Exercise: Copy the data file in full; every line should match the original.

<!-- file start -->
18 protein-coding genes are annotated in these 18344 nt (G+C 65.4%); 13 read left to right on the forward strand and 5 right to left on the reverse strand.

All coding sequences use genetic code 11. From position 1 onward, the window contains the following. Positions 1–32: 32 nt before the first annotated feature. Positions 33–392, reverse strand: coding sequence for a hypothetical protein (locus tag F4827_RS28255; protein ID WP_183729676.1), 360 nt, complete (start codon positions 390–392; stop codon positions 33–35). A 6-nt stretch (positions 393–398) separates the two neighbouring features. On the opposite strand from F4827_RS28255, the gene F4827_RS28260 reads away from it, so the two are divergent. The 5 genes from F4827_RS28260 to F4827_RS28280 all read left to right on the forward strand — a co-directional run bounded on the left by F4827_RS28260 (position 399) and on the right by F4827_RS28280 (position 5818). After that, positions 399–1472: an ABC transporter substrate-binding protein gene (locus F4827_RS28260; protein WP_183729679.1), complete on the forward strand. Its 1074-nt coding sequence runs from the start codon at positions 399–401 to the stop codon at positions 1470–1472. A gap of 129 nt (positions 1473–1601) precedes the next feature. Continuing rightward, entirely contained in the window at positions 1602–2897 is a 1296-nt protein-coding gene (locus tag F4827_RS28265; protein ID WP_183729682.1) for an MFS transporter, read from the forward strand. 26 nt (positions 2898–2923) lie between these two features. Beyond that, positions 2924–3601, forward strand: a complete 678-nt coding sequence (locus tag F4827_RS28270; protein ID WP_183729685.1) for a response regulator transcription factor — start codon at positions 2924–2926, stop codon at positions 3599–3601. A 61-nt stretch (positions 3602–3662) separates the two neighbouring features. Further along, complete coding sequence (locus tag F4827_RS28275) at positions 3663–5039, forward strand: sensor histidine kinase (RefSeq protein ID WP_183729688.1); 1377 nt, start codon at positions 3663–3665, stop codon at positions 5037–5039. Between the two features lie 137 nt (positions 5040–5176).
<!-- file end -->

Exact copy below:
18 protein-coding genes are annotated in these 18344 nt (G+C 65.4%); 13 read left to right on the forward strand and 5 right to left on the reverse strand.

All coding sequences use genetic code 11. From position 1 onward, the window contains the following. Positions 1–32: 32 nt before the first annotated feature. Positions 33–392, reverse strand: coding sequence for a hypothetical protein (locus tag F4827_RS28255; protein ID WP_183729676.1), 360 nt, complete (start codon positions 390–392; stop codon positions 33–35). A 6-nt stretch (positions 393–398) separates the two neighbouring features. On the opposite strand from F4827_RS28255, the gene F4827_RS28260 reads away from it, so the two are divergent. The 5 genes from F4827_RS28260 to F4827_RS28280 all read left to right on the forward strand — a co-directional run bounded on the left by F4827_RS28260 (position 399) and on the right by F4827_RS28280 (position 5818). After that, positions 399–1472: an ABC transporter substrate-binding protein gene (locus F4827_RS28260; protein WP_183729679.1), complete on the forward strand. Its 1074-nt coding sequence runs from the start codon at positions 399–401 to the stop codon at positions 1470–1472. A gap of 129 nt (positions 1473–1601) precedes the next feature. Continuing rightward, entirely contained in the window at positions 1602–2897 is a 1296-nt protein-coding gene (locus tag F4827_RS28265; protein ID WP_183729682.1) for an MFS transporter, read from the forward strand. 26 nt (positions 2898–2923) lie between these two features. Beyond that, positions 2924–3601, forward strand: a complete 678-nt coding sequence (locus tag F4827_RS28270; protein ID WP_183729685.1) for a response regulator transcription factor — start codon at positions 2924–2926, stop codon at positions 3599–3601. A 61-nt stretch (positions 3602–3662) separates the two neighbouring features. Further along, complete coding sequence (locus tag F4827_RS28275) at positions 3663–5039, forward strand: sensor histidine kinase (RefSeq protein ID WP_183729688.1); 1377 nt, start codon at positions 3663–3665, stop codon at positions 5037–5039. Between the two features lie 137 nt (positions 5040–5176).